No. BIOS code only gets run at boot time.
People have been predicting the death of Unix and the command line for ages. Most people don't care about long term because they're accustomed to a constant cycle of upgrades to make money for large corporations - it's what they're conditioned to do. If we don't want to run browsers that can get infected, email clients that render whatever they're told to render and systems that have poorly written third party software (I'm talking about you, Flash and Java), then who's the smart one?
I keep wondering if I'm doing old school things just because, but every time I try something new, I find that there aren't enough compelling reasons to modernize and at the same time there are enough good reasons to use what works well.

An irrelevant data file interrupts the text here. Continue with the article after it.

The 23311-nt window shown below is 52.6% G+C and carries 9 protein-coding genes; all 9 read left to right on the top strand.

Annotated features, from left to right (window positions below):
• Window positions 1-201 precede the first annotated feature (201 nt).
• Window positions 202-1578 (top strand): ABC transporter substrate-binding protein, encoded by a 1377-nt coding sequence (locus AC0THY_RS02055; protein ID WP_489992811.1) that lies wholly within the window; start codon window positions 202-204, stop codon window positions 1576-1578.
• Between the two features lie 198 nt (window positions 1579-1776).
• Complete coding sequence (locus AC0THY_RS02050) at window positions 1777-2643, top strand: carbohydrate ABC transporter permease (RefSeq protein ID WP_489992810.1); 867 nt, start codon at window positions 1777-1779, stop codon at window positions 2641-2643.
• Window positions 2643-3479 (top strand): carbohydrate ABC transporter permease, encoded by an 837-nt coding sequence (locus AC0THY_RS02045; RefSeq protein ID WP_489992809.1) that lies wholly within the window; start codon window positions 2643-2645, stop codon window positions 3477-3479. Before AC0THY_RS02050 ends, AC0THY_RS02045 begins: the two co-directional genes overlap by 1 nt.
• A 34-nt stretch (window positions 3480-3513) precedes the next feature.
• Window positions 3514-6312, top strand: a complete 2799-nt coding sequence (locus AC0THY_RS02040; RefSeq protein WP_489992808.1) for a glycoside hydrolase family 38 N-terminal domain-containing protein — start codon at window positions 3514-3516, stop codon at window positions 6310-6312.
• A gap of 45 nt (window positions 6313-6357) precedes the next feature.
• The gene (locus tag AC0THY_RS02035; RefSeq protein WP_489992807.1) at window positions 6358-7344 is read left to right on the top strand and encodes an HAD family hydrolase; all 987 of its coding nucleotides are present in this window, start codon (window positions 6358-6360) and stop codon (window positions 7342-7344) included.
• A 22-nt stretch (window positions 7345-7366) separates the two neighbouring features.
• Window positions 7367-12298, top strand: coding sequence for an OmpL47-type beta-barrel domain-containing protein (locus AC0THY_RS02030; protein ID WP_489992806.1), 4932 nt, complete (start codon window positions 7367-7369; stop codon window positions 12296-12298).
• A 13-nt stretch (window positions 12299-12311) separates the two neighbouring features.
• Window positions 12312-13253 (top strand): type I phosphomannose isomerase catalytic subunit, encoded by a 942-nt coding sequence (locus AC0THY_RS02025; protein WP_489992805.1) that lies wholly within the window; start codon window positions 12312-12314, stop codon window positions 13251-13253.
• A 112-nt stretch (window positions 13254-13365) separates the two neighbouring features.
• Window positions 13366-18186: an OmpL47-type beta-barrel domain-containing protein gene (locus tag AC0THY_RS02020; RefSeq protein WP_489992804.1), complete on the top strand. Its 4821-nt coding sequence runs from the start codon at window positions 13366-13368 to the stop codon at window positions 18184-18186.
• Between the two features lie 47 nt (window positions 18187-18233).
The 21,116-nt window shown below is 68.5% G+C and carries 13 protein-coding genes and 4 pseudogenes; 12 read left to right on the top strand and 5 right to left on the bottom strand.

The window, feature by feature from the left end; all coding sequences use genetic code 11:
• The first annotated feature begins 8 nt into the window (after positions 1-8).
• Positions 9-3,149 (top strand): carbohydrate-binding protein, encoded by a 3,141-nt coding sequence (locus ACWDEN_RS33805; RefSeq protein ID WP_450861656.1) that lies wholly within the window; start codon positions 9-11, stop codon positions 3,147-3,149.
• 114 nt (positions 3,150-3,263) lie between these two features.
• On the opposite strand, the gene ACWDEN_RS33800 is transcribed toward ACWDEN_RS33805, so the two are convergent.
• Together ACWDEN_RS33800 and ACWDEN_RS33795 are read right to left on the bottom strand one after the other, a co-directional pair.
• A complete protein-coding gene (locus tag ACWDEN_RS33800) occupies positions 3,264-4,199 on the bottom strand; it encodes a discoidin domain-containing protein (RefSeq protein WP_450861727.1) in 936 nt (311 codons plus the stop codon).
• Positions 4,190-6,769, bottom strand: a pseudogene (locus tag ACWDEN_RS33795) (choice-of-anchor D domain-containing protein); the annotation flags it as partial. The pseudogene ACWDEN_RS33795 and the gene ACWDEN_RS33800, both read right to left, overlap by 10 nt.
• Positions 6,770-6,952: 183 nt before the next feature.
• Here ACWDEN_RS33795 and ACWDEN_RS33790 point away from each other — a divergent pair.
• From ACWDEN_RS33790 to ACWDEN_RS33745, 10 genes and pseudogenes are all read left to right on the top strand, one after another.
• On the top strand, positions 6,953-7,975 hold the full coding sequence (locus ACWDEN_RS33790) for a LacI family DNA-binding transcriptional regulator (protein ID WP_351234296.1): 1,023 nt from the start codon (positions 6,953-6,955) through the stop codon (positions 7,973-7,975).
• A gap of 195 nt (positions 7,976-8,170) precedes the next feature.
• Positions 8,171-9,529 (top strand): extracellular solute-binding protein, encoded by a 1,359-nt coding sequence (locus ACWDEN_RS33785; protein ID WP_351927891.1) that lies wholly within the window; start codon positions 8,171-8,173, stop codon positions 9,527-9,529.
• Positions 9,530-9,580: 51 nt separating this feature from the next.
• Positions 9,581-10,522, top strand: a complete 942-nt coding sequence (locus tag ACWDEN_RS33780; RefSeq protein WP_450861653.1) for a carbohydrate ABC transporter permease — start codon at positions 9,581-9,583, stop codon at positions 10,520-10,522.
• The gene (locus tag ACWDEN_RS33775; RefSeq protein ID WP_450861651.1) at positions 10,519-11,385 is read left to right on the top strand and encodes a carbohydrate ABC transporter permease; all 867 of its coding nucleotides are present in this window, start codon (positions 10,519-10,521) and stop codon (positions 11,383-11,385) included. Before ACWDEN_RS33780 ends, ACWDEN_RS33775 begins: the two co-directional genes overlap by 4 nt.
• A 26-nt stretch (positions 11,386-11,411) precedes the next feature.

If there's one thing we can generalize about truly intelligent people is that they are always curious. The geniuses can come up with questions nobody else can.
How about doing a dd of the entire drive from the current system to a virtual disk and trying to make that work? Is the Unisys hardware that special? If not, you might be able to get it working by manipulating the virtual hardware of your VM.
I don't like Firefox because they try to take Windows-isms and force them on Mac users. My user experience is one thing in 99% of the programs on my computer - why should how I select text be different for Firefox? Or why can't I launch Firefox normally by holding command-option and hitting the down arrow like I do for every other program but which sends Firefox into some special "safe" mode?
Firefox shouldn't proselytize specific OS behavior.
Isn't this exactly what happens elsewhere, but in the other direction? After all, many people think that KDE, GNOME and other large programs are written for GNU/Linux and just happen to be ported elsewhere. Try to Google something about setting up Apache or bash and you'll find Linux this, Linux that even though neither are exclusive to GNU/Linux in the least.